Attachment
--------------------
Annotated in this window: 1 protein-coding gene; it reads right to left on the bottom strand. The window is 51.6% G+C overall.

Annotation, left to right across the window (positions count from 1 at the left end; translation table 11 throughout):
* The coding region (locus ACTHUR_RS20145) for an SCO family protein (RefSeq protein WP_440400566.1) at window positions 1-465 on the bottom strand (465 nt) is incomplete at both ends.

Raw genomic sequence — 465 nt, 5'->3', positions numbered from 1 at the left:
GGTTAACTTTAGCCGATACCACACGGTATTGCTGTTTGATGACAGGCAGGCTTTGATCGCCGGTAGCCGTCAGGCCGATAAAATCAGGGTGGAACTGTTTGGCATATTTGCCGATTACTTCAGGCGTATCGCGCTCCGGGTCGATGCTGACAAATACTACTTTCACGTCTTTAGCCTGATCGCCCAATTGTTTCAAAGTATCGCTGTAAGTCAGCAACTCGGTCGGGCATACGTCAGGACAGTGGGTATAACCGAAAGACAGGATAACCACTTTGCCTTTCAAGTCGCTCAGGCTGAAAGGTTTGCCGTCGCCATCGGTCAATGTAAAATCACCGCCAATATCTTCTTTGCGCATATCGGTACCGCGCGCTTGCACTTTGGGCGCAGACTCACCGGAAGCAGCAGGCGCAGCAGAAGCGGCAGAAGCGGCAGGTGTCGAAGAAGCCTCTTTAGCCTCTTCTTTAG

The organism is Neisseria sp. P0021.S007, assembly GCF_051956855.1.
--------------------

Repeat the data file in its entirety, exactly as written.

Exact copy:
Annotated in this window: 1 protein-coding gene; it reads right to left on the bottom strand. The window is 51.6% G+C overall.

Annotation, left to right across the window (positions count from 1 at the left end; translation table 11 throughout):
* The coding region (locus ACTHUR_RS20145) for an SCO family protein (RefSeq protein WP_440400566.1) at window positions 1-465 on the bottom strand (465 nt) is incomplete at both ends.

Raw genomic sequence — 465 nt, 5'->3', positions numbered from 1 at the left:
GGTTAACTTTAGCCGATACCACACGGTATTGCTGTTTGATGACAGGCAGGCTTTGATCGCCGGTAGCCGTCAGGCCGATAAAATCAGGGTGGAACTGTTTGGCATATTTGCCGATTACTTCAGGCGTATCGCGCTCCGGGTCGATGCTGACAAATACTACTTTCACGTCTTTAGCCTGATCGCCCAATTGTTTCAAAGTATCGCTGTAAGTCAGCAACTCGGTCGGGCATACGTCAGGACAGTGGGTATAACCGAAAGACAGGATAACCACTTTGCCTTTCAAGTCGCTCAGGCTGAAAGGTTTGCCGTCGCCATCGGTCAATGTAAAATCACCGCCAATATCTTCTTTGCGCATATCGGTACCGCGCGCTTGCACTTTGGGCGCAGACTCACCGGAAGCAGCAGGCGCAGCAGAAGCGGCAGAAGCGGCAGGTGTCGAAGAAGCCTCTTTAGCCTCTTCTTTAG

The organism is Neisseria sp. P0021.S007, assembly GCF_051956855.1.